Wednesday, November 19, 2008

A Free Ride for Meaninglessness

My notion of meaninglessness would not draw any conclusions
or have any implications for my life, since that too would fall
under the same category and be jettisoned with the same
eager relish. Any apparent deviation would be purely
arbitrary, so that I would not be accused of capitulating
to some kind of rationalistic objectivism.

So there's no way to tell the difference between "life is
meaningless" and "life is meaningful" since both positions
seem to enjoy all the same supposedly paradoxical
characteristics: self-exemption, self-referential
inconsistency, etc. Surreptious obligation to hold value X
in relation to philosophy Y.

What I would then do is exempt my own views from the premise
of universal absurdity, and then parade them around casually
as if they are necessary imperatives for intellectual salvation. A
"Come to Jesus" all over again, of sorts, but with social
approval retained.

I take my views on the grand tour: through all the motions
of their counterparts: being stated, being held as a
proposition that has some fixed relation to the person who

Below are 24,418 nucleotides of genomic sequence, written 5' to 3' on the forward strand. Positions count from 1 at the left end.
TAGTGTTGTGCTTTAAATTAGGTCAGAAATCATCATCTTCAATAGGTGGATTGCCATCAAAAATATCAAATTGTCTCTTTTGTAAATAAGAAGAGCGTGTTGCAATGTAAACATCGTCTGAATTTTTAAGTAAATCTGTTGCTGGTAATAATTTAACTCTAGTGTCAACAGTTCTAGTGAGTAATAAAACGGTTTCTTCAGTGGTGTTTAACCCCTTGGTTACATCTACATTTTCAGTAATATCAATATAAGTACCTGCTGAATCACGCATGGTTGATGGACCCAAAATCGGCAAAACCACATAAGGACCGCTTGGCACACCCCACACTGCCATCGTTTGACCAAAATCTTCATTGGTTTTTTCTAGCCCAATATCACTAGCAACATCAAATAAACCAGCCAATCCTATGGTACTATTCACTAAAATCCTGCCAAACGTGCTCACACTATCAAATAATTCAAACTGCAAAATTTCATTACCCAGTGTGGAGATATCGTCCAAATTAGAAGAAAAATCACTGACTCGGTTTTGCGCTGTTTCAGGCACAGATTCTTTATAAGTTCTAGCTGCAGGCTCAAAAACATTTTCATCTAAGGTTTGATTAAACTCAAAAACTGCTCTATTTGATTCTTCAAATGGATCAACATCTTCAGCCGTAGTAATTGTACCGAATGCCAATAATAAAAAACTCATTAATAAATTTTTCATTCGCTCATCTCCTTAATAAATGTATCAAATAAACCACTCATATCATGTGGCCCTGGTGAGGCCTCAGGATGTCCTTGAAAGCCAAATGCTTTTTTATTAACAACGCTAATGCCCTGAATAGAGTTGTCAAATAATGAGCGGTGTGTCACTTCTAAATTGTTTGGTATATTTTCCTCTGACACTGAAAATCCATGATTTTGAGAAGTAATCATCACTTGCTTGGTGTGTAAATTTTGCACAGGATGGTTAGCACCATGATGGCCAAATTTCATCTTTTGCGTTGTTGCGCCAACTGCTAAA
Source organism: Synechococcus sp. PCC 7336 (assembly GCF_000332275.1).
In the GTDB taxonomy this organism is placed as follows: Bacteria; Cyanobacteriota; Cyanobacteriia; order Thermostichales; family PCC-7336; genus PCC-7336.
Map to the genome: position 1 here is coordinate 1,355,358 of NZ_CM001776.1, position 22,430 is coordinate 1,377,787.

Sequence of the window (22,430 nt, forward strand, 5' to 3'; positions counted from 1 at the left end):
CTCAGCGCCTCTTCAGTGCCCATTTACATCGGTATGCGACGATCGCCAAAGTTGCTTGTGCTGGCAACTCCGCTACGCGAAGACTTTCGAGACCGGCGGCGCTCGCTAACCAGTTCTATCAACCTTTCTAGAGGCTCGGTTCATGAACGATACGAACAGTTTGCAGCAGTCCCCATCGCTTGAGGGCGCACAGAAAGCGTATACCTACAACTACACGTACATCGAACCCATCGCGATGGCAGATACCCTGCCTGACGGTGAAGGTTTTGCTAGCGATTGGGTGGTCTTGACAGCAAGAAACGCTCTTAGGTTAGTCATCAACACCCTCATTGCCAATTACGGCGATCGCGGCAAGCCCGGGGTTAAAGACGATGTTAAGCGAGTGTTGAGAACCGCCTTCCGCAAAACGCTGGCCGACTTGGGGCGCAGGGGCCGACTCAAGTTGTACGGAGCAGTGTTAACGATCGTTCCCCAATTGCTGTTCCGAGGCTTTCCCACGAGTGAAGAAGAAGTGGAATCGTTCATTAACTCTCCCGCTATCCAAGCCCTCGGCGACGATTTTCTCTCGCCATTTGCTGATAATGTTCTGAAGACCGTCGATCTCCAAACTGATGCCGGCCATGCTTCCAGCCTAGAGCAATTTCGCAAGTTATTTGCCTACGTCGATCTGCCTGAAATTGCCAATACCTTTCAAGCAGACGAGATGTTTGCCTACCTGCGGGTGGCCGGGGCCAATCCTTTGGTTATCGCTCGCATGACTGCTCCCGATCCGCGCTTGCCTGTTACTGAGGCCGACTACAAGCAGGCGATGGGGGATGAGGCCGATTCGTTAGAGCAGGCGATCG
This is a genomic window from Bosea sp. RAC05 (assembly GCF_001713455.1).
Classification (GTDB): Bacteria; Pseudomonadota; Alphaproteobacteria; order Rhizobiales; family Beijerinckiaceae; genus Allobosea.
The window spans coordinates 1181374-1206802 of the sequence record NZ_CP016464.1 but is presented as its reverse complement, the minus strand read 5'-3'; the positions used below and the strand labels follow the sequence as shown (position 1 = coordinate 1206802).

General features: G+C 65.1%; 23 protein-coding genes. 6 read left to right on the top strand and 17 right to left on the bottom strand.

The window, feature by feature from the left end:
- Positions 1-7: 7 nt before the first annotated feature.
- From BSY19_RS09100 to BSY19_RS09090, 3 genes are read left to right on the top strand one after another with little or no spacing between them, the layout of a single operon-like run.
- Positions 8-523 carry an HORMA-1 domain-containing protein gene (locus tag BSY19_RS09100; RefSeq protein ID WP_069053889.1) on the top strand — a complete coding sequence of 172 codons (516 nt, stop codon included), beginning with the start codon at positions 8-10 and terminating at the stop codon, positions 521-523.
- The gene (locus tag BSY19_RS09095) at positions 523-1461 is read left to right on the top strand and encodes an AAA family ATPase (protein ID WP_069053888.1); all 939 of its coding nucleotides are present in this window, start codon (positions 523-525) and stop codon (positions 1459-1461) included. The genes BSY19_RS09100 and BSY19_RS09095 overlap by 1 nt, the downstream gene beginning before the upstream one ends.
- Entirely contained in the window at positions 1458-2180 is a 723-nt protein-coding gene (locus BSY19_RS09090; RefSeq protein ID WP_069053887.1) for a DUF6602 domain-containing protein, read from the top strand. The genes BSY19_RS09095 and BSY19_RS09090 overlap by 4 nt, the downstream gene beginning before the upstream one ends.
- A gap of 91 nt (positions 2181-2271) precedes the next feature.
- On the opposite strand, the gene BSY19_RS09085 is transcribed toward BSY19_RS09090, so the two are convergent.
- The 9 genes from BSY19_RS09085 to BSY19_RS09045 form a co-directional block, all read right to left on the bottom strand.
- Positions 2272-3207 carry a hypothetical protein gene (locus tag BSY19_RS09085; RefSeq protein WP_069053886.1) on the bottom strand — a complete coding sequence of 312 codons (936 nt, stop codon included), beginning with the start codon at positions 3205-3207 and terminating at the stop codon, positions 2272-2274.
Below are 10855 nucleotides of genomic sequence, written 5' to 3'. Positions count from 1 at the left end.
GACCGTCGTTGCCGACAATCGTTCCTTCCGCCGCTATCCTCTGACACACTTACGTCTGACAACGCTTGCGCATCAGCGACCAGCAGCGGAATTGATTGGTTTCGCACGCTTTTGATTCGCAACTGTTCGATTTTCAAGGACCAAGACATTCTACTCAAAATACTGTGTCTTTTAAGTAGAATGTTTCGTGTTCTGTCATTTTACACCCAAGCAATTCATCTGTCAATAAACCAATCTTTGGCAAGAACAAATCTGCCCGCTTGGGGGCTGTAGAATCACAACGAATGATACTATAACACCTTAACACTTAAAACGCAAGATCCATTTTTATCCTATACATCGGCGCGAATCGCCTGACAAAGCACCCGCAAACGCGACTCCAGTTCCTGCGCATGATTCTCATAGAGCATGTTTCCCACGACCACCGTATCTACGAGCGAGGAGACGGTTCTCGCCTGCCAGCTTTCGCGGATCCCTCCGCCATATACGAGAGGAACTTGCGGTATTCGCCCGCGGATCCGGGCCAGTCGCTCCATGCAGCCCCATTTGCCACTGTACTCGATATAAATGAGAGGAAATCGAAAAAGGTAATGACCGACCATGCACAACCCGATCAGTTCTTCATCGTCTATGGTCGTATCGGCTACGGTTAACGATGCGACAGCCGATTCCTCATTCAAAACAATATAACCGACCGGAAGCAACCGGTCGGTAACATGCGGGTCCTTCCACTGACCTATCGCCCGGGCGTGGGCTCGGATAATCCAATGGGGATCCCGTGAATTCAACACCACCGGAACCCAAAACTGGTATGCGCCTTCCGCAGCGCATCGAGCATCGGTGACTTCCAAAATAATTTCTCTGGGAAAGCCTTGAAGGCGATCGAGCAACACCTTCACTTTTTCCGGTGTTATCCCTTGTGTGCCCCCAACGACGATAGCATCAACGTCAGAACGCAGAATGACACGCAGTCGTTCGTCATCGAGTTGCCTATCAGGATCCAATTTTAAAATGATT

holds it, declaring it to be somehow appropriate,
acceptable, worth having as a view, asserted, etc., and of
course suspended when I get inconsistency allegations.

Postmodernism has had a really bad time of this, while the
views it has tried to counter have picked up the
methological ball and run with it. Reminds me of the time
I asked a prof at UT what he thought about arbitrary
relativism for the hell of it, using a roulette wheel to
choose which values (or disvalues) to champion. It would
have to be patterned after Wheel of Fortune or else I would
just plain lose interest.

My view would be that values are person-relative, including the
values of meaning, consistency, reason, and
self-referential implications. But to hold this, I would have
to get rid of that nagging backdrop of fixed definitions and
selective preferences, both for my own values and value per se.
Nevertheless, self-exemption and arbitrary deviation are
great fun and should be forced on all at-risk youth.

But the implicit rationalism of all the above still dogs me.

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